40th anniversary: Good Morning America 40th Anniversary

Published: November 19, 2015

40th anniversary: Good Morning America 40th Anniversary, “Good Morning America” celebrated 40 years of waking up ABC viewers by gathering many of the anchors, newsreaders and meteorologists for on-air celebration Thursday.

The network’s Times Square studio was packed with names from GMA’s past, including its first host, David Hartman, and longtime favorites Joan Lunden, Charlie Gibson, Diane Sawyer, Spencer Christian and Sam Champion.

They reminisced about the show’s serious and silly moments over the decades. Gibson and Sawyer recalled being on the air during the 9/11 terrorist attacks in 2001. They also replayed a clip of Gibson cracking up as Lunden held up a Vanna White doll wearing a tiny top that kept falling down.

Such is the nature of morning TV. “GMA” is responsible for expanding the genre after NBC created it with “Today.”

Before “Good Morning America” came along, “Today” owned the bulk of the morning audience since its launch in 1952. CBS offered an hour of straight news and aired children’s program “Captain Kangaroo” in the morning. Cable news networks didn’t exist, and most non-network TV stations did not produce local news.

ABC, led by legendary programming executive Fred Silverman at the time, sensed an opportunity in 1975. The network was dominant in prime time and had hired Barbara Walters away from NBC, where she had been an audience favorite on “Today” for 12 years. After a false start in the morning with a show called “AM America,” the network launched “Good Morning America” on Nov. 3, 1975.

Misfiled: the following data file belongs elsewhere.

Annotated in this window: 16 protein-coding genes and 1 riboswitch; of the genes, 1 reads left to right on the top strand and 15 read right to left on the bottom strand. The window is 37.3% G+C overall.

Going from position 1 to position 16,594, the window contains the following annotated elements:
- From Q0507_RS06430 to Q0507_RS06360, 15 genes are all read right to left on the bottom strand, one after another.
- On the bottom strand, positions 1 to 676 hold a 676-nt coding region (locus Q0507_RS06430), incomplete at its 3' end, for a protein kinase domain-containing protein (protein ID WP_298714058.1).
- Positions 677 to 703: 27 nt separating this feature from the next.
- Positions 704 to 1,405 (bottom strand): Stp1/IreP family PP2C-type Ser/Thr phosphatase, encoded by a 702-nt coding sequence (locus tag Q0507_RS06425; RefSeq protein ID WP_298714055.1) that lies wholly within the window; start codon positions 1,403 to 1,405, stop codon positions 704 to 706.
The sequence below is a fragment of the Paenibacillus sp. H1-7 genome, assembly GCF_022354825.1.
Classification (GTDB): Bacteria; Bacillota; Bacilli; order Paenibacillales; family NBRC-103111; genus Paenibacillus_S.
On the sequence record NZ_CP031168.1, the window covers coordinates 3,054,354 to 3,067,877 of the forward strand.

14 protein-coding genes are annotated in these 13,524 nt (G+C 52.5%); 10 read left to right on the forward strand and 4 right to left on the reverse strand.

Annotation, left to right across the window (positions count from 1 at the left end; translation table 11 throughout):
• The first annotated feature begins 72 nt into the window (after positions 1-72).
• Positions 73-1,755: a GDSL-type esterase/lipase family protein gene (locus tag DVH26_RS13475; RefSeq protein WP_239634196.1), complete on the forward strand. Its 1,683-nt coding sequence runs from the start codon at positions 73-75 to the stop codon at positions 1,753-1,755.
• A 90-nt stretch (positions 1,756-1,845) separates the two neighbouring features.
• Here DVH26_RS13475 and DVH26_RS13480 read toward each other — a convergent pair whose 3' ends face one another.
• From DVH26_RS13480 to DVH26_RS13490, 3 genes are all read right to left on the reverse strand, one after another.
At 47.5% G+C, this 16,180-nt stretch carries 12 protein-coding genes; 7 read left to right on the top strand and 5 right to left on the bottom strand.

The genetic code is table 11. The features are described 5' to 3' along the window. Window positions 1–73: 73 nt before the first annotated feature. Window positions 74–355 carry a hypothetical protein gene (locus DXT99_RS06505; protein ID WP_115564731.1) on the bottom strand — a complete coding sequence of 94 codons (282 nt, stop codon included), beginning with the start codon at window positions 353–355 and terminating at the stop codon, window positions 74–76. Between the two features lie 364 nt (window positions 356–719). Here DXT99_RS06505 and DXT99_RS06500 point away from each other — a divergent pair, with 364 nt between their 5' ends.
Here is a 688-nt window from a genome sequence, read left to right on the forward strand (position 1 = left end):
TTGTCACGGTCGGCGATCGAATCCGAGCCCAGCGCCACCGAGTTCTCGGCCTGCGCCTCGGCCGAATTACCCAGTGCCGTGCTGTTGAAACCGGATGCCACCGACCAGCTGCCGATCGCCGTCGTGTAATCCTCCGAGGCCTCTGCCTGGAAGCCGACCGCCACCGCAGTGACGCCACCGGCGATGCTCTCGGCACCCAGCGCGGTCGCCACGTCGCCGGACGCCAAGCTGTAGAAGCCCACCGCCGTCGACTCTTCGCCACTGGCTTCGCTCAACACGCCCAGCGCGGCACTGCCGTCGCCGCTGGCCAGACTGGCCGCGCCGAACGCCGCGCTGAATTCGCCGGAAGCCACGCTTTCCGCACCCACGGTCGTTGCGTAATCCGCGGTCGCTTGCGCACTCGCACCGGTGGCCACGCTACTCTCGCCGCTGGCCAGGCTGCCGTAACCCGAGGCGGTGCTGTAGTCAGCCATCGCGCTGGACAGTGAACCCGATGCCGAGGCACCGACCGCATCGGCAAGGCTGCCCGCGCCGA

While “Today” was less formal than most news programs in the early years of TV, “Good Morning America” loosened it up even more with the concept of a morning show “family.” The first “GMA” anchors — Hartman and Nancy Dussault — were actors, not journalists. The program’s set was designed to resemble a comfy suburban home. The wide range of contributors in the first year included roaming reporter Geraldo Rivera (“the wild child,” as he recently described himself), gossip maven Rona Barrett, investigative journalist Jack Anderson and humorist Erma Bombeck.


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